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When discussing theology, I've come to realize that not only is personal study of doctrine a necessary component to faith, but it is something that shouldn't be kept to oneself. I want to share my journey, both past and ongoing, into the realm of theology. Through this, I hope that you will gain insight into the Christian faith as a whole. Before reading anything else, I suggest you read the introduction and definitions (found in the pages tabs above) so you may better understand where I am coming from in everything I write. Because many of my posts are on heresies, there is also a page above with a family tree of heresies and links to all the posts I have so far on the topic.

04 November, 2013

Heresy of the Week: Anabaptism

This week's heresy is one of the three main categories of protestantism.
Anabaptism is a 16th-21st century protestant heresy which teaches that Jesus did not derive his humanity from his human mother, Mary. This is known as the “doctrine of heavenly flesh” and “Incarnational Christology”. They believed that if Jesus was human like us, because of the fall of Adam, that redemption was impossible through the “seed of the Devil”. Some sects of Anabaptism also deny the trinity in the vein of Socinianism. Additionally, many of the other teachings of the “Radical Reformed” church are suspect. They believe in “believer baptism” only, meaning a public confession of faith must occur first, and if that didn’t happen (as in the case of an infant or Roman Catholic baptism), one must be re-baptized. Anabaptists adamantly deny being “rebaptizers”, since they consider the initial baptism to be invalid. Holy Communion was viewed as merely symbolic or memorial (see Symbolism). They taught that Christians should be separated from the world, should not make oaths or hold political office of any kind and should not exercise self-defense or ever go to war (pacifism). These teachings are still prevalent in churches who trace their roots back to the Radical Reformed churches, such as the Amish.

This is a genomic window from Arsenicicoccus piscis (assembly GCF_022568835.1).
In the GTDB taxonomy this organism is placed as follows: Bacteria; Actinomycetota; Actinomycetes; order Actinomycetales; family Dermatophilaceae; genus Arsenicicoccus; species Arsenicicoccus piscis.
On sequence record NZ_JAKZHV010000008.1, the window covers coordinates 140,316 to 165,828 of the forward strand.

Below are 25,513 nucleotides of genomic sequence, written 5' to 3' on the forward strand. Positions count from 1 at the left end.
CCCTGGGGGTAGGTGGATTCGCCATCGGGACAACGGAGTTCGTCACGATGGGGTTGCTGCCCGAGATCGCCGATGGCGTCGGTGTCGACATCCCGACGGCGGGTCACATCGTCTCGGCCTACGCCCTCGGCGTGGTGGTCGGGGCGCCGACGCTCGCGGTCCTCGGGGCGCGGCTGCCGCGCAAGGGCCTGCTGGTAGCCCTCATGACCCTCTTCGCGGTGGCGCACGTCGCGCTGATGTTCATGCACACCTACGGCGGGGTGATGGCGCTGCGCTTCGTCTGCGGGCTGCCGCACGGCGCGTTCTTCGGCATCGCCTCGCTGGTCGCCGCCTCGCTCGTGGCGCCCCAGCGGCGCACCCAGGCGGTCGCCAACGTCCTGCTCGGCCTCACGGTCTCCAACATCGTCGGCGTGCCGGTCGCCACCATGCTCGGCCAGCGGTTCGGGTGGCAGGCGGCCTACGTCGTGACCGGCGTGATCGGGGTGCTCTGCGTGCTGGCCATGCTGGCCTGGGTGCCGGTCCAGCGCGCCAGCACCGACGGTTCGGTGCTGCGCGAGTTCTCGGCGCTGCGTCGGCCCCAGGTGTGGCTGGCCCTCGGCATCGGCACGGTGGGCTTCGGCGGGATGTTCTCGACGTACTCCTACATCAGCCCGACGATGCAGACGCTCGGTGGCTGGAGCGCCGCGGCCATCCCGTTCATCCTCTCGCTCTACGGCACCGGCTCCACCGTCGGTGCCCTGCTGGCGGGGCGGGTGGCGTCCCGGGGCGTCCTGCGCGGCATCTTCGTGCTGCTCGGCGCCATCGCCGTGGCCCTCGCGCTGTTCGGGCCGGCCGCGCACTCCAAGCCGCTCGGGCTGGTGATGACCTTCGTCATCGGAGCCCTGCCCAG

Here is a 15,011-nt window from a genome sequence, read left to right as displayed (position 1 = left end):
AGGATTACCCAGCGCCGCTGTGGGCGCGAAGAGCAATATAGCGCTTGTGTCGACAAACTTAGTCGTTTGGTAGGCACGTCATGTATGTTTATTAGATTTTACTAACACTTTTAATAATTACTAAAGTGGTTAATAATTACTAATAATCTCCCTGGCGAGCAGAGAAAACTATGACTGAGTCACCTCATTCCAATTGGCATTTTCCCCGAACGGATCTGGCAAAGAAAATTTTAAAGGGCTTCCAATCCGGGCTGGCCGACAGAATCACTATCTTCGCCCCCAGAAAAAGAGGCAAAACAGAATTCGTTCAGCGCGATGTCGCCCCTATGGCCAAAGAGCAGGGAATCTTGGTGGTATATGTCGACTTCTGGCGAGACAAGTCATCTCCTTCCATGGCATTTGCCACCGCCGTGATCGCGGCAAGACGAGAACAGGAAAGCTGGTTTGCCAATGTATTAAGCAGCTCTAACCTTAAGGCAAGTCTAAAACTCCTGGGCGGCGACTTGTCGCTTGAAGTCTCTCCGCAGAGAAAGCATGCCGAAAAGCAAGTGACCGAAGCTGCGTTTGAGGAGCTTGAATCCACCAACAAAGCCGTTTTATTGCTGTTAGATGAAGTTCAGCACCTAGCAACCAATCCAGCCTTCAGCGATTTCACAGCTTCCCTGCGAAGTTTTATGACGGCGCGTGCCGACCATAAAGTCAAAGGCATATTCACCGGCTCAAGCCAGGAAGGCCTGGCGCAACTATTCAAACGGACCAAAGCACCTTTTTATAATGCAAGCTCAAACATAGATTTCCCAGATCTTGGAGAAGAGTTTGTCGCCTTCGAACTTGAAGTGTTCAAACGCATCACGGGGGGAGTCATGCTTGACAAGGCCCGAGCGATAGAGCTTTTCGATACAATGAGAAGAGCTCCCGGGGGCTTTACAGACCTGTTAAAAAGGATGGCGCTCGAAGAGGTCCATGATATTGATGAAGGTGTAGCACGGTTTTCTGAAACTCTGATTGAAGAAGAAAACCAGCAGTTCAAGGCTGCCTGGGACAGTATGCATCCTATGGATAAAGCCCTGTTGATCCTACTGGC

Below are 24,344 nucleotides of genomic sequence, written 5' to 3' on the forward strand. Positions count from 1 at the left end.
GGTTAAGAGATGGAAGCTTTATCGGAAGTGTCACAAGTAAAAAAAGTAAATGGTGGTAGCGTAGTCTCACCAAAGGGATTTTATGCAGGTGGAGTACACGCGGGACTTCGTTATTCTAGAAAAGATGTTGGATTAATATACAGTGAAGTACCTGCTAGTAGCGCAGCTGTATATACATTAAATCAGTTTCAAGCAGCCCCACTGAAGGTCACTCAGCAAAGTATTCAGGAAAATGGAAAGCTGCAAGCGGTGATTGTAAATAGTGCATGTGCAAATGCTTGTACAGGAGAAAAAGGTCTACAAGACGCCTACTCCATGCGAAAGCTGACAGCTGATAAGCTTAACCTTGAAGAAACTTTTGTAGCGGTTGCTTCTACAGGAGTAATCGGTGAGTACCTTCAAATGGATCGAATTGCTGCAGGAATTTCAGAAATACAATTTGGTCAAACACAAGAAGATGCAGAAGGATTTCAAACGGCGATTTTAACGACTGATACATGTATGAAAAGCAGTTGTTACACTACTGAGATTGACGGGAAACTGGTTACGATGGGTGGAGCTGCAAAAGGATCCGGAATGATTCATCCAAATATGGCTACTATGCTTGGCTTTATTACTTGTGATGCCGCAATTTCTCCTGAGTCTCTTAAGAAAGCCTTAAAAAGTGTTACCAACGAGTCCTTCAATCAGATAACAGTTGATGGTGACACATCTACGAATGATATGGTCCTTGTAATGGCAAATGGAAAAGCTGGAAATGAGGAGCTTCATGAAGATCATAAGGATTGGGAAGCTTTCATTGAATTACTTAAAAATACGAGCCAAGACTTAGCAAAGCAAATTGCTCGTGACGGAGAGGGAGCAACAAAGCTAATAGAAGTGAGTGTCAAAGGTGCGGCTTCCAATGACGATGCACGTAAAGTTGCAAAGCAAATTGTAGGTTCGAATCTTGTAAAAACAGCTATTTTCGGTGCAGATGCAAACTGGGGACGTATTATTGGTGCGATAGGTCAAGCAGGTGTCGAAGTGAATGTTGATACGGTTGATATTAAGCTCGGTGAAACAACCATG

2 comments:

Steve Bricker said...

I had not heard of this "doctrine of the heavenly flesh." This is really casts a pall on the other doctrines you mention.

Sarah Marie Arnold said...

Anabaptists are much more complex than just being pacifists and rebaptizers, although they'd like for us to think that's about all there is to them (from everything I've read). Nailing down their actual doctrine is a chore!